20 PARADIGM TALENT AGENTS Who Rep Larry Fishbourne, Ed Oneill, Jada Pinkett-Smith, Mark Harmon & You? (Try #15)


Yo Actors! Yo First-timer Thespians! Want a Talent Agent? Of course you do.

Last week’s post I discussed Literary Agents and gave a small chat on do you want an agent from one of the Big 7 agencies (100-500 agents) or a Boutique Agency (15-20 agents) or a Mom-n-Pop Agency (2-10 agents) if you are a screenwriter and gave a list of 10-15 mom-and-pop agencies with their addresses.

Now, lets talk Talent Agents for actors and do you want representation from a Big 7 Agency, or a Boutique Agency or a hand-holding Mom-and-Pop agency?

Well remember, of the 250-300 licensed agencies, that represent actors in Los Angeles, there are the Big 7. That is the phrase for an agency that has 100-500 agents that represent not just actors, but also Writers, Directors, Singers, Comics, Cinematographers, Athletes, etc. and have the ability, from within their own clients, to package them together and create projects.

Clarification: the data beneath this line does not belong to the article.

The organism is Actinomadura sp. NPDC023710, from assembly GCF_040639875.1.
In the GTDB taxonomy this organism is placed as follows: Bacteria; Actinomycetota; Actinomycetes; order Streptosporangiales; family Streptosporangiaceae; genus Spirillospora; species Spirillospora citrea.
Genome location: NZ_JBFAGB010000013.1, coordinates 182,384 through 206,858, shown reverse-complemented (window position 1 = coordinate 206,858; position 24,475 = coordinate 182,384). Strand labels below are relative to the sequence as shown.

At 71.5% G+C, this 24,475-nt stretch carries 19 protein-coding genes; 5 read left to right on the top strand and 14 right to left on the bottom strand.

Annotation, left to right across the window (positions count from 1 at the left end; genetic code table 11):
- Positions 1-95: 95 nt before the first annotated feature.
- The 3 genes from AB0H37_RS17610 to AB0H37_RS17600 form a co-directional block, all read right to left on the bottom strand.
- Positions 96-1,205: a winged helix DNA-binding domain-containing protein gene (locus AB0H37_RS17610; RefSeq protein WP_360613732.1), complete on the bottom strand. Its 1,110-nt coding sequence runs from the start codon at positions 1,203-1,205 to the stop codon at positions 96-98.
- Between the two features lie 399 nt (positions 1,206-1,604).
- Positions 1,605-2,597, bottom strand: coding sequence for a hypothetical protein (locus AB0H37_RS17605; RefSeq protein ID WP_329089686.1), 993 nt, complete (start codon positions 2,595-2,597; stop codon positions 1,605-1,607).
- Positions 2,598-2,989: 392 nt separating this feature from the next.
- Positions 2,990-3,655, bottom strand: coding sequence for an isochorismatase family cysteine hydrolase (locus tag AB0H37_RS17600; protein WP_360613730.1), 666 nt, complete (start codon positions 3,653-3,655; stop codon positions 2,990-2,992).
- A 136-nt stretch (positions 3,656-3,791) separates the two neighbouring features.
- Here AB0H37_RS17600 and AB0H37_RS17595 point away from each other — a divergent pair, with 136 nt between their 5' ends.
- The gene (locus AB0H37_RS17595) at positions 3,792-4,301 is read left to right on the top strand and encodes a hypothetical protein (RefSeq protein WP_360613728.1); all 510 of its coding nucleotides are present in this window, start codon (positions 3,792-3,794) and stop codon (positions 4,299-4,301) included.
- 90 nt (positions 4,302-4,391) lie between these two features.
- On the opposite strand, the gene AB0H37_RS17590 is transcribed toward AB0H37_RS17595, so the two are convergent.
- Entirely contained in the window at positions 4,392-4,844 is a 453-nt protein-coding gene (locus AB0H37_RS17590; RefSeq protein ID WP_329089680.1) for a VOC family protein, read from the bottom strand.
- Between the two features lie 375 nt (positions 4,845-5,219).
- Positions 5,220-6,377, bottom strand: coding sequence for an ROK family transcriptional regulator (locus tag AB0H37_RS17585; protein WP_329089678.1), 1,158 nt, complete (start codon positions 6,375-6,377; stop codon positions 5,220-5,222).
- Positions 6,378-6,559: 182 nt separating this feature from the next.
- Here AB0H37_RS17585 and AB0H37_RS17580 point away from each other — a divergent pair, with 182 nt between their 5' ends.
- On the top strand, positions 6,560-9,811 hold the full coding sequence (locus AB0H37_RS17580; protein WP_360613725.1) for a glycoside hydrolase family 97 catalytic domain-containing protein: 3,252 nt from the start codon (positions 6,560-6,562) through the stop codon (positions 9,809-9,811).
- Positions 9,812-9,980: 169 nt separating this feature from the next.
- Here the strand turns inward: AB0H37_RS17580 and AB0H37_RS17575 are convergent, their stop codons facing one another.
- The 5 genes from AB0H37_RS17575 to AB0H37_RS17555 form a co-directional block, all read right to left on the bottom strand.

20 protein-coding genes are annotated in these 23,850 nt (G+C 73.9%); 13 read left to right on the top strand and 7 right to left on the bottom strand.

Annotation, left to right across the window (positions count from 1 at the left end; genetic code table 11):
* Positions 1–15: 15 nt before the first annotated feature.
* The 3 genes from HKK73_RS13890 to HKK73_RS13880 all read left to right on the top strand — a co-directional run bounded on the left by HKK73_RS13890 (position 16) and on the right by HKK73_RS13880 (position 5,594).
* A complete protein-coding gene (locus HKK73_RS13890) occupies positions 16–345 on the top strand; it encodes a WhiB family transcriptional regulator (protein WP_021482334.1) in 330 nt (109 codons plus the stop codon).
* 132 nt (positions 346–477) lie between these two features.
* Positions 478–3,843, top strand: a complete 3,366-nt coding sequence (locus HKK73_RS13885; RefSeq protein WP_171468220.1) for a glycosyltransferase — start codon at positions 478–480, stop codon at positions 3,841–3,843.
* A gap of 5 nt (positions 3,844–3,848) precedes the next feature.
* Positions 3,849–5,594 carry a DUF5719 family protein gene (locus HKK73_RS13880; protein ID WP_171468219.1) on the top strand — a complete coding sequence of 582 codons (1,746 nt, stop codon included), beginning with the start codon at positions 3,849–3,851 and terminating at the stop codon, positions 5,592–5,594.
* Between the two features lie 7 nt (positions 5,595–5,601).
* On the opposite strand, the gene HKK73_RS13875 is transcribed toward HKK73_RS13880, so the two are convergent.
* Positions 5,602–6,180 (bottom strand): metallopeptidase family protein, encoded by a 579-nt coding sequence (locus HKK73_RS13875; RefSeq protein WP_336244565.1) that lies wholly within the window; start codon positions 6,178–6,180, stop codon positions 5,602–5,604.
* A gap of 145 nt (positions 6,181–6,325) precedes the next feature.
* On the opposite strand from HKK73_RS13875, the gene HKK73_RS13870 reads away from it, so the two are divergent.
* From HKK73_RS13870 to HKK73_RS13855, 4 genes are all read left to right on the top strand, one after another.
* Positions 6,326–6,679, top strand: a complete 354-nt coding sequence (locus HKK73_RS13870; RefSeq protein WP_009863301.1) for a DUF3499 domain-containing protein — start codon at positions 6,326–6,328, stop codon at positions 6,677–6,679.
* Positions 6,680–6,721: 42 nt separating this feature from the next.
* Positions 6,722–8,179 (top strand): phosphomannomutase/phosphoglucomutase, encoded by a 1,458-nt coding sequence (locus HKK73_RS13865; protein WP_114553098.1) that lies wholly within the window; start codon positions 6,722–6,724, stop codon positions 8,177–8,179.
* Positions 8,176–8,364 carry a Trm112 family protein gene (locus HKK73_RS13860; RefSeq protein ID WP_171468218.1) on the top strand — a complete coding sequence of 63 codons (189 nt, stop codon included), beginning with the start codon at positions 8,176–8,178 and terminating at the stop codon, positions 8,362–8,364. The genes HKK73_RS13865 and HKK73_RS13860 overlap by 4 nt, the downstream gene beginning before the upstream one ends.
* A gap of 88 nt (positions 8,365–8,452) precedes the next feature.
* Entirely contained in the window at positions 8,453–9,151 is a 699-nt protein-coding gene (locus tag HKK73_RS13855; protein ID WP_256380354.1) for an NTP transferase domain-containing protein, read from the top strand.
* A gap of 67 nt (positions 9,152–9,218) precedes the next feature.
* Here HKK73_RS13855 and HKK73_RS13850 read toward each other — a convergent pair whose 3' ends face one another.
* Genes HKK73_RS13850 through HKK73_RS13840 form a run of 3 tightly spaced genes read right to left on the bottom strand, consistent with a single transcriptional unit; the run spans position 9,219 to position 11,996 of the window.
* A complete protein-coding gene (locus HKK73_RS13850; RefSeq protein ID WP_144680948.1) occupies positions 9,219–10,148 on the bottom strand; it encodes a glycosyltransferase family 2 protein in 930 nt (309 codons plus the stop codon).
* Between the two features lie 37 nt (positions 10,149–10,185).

So Howzabout a compromise. Lets take the smallest agency of the Big 7. Compromise?


Of the Big 7 (WME, ICM, CAA, UTA, TGA, APA) the smallest, and likely most personal (not guaranteed) is Paradigm Agency,,, why not give them a shot at  being allowed to represent you as an actor?

A phone call or a stop at their office can’t hurt.


HOLLYWOOD/WEST COST OFFICE: 360 N Crescent Drive, N Building, Beverly Hills, CA 90210  (TEL: 310-288-8000)

BROADWAY/EAST COAST OFFICE: 360 Park Ave South, 16/F, New York, NY 10010  (TEL: 212-897-6400


(ONE) SAM GORE (Chairman)

(TWO) NORMAN ALADJEM (Head of Talent)





Paradigm-Talent-4 Carl Franklin, Director (“House of Cards”), is a Paradigm client

(TEN) WENDI GREEN  (Youth, Talent Agent)
(TWENTY) SHAWN SCALLON (TV Talent Coordinator)

LaurenceFishbourne      JadaPinkettSmith

Laurence Fishbourne, Jada Pinkett Smith, Mark Harmon, Ed Oneill are just some of the talent that Paradigm reps… and with respect to writers they Stephen King…